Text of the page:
Albany County's ammunition sales law is way out of step

By FRED LEBRUN, Staff writer
First published in print: Wednesday, March 11, 2009;TextPage=1

Gun control at a highly restrictive level New York has never seen before is imbedded in a local law under consideration at the moment by the Albany County Legislature.

Local Law "A" for 2009 would tightly regulate "in the interests of public safety" all ammunition sold in Albany County. Not just ammo for handguns, which already is closely monitored by state law, but all rifle and shotgun ammunition as well. Hunting and target shooting ammo, basically. Anyone buying rounds or shells, even .22s, would have to show identification, declare the gun and have its serial number registered with the ammo seller. The buyer would have to state his intent of use, and could be refused the purchase. The ammo seller, at the same time, would be required to keep records for 10 years.

Anyway you look at it, this amounts to yet another unreasonable assault on lawful gun owners and hunters without any logic behind it except to harass. It's ludicrous.

Not to mention that this flies in the face of a long tradition in this state, and in nearly all other states, of not registering long guns – that is, rifles or shotguns. These are not weapons typically used in crimes or the illegal gun trade, anyway.

There is simply no demonstrable need for this law, none. Even if there were, this is something that needs extended discussion in the open, at least on the state level, and probably nationally.

Even in liberal states, this goes nowhere for a reason. How can you have the U.S. Supreme Court, as it did last year, affirm the individual as well as collective right of Americans to bear arms, but then have Albany County decide you can't have the ammo for your guaranteed gun? Granted, the court also affirmed the right of individual states to set reasonable rules and restrictions on the ownership of handguns, which was what the court decision was about. Changing unfettered long-gun ownership by the general citizenry was never even on the table in that discussion.

That's how far out of step this legislation is. It introduced by Legislator Phil Steck, a Colonie Democrat, and referred to the county Legislature's Law Committee.

Not surprisingly, the pro-gun folks, who tend to be a touch on the paranoid side anyway, went nuts when they got wind this law was being introduced. Although in this case, they are not overreacting at all.

"This was not intended to be revolutionary legislation," Steck told me. I hear your words, Phil, but this most certainly is revolutionary, and not in a happy way for hunters. Where is that Senator Gillibrand when you need her?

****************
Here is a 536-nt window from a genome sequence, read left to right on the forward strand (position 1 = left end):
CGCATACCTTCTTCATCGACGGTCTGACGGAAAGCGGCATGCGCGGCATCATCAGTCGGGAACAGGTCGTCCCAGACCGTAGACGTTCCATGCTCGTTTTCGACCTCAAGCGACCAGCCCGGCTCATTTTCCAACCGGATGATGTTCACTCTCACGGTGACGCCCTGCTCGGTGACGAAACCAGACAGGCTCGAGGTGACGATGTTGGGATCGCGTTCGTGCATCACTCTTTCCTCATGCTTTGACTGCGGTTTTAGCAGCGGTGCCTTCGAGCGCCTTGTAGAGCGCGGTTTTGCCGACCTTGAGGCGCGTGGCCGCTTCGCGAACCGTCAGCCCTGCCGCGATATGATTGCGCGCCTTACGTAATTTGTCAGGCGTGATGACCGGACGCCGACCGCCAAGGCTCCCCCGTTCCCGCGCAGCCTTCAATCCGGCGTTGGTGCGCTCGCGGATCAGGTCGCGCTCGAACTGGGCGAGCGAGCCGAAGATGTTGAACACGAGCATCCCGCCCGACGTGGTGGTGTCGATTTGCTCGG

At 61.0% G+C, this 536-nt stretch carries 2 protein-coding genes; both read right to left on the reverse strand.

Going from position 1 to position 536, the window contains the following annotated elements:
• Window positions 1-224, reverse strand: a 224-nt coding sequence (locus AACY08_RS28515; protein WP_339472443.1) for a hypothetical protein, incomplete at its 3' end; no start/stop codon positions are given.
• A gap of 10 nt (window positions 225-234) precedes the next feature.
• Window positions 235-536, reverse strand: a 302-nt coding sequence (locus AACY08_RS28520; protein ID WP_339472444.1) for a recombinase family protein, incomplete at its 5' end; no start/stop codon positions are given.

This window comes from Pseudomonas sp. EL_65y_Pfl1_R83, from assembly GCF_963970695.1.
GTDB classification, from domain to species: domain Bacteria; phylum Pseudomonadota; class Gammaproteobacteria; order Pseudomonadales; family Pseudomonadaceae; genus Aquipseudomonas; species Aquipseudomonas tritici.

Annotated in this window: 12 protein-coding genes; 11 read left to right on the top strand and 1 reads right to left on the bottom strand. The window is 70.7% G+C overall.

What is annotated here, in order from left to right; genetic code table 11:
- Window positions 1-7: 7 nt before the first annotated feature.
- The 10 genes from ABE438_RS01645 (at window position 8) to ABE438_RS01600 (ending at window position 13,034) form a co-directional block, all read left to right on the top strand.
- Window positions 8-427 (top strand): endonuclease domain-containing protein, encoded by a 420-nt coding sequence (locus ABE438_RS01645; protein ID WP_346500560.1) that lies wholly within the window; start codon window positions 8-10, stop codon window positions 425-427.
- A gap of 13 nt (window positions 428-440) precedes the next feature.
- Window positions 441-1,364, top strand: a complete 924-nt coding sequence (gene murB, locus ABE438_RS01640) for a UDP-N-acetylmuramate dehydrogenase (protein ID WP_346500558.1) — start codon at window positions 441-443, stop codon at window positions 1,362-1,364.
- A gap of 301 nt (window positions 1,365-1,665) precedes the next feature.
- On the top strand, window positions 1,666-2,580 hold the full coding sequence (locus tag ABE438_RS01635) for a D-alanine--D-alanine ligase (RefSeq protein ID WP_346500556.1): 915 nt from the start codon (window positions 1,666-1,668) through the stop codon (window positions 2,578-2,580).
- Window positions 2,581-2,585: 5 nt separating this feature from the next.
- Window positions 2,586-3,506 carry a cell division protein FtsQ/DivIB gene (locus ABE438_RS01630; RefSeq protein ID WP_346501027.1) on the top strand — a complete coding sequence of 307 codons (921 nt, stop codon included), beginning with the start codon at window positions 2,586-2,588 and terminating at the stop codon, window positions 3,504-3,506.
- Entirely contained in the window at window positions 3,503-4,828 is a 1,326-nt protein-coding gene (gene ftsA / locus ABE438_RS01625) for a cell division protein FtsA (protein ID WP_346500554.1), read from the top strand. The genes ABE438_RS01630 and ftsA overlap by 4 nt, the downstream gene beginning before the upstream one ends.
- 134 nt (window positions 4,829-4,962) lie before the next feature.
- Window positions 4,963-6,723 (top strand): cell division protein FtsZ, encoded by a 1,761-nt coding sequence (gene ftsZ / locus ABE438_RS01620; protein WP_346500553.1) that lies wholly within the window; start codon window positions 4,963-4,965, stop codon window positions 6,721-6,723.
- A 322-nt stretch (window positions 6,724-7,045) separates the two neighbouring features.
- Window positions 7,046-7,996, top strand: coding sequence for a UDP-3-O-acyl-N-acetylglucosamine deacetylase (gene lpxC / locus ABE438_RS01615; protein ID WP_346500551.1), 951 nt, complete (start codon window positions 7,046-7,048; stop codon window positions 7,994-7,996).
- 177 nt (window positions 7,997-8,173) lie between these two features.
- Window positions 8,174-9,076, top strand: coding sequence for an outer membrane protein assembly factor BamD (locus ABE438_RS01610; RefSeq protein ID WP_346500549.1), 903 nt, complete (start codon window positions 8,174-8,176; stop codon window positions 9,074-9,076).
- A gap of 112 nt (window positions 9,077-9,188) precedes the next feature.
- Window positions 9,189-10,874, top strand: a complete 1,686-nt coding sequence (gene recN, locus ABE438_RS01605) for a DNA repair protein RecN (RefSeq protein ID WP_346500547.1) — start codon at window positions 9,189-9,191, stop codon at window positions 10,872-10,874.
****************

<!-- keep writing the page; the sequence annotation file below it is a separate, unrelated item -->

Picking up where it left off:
The effect of this law, in a tiny and ineffectual way, would be the backdoor registration of rifles and shotguns, an effort that has gotten no traction nationally, or anywhere else in New York. Albany County gun shops and ammo sellers will move to adjoining counties, and so will their customers. That's the only real effect it will have.

Steck told me the legislation was originally proposed for Albany Common Council adoption, and was aimed at the urban violence issue. But proponents of this radical legislation found there weren't enough ammo sellers in the city (that would be one) to make it worthwhile, so they came to him to try and pass it countywide. Bad move.

"The intent is to try and keep ammunition away from those stolen guns that wind up in the streets of Albany and other cities, and do so much harm. I know those guns come from other states, and not New York. But when they run out of ammo, they have to get it somewhere," Steck said.

Except, as Steck himself notes, New York has some of the tightest regulations in the country when it comes to handguns and the ammunition for them. It takes the same difficult-to-get handgun permit to buy the ammo, as to buy and use the gun. So that's already covered.

So what's the point? There are a few calibers that cross over, that are used in both long guns and handguns, and those conceivably might be sold now with fewer restrictions than handgun ammo. These include 9 mm and .44-caliber, and even the ubiquitous .22. The .22 is easily the most popular caliber in the world for both handguns and long guns. Yet there is no evidence from crime statistics that there is a need to restrict .22 sales.

This is not thoughtfully considered legislation from any direction. If passed, it would have no effect whatsoever on stopping street guns. If making the purchase of certain ammo tougher is the actual intent, then a state law, or better yet, a federal law, should be lobbied for. But a county law? That's ridiculous.
Phil Steck admitted as much in terms of its effect, and said that in the past, the intent of laws like this would be conveyed to the state Legislature as a nonbinding ''urging resolution'' rather than as an actual local law. But, said Steck, the current legislative leadership is discouraging urging resolutions.

Maybe so, but substituting bad law is not the answer.

Fred LeBrun can be reached at 454-5453 or by e-mail at

(Edit: added paragraph breaks)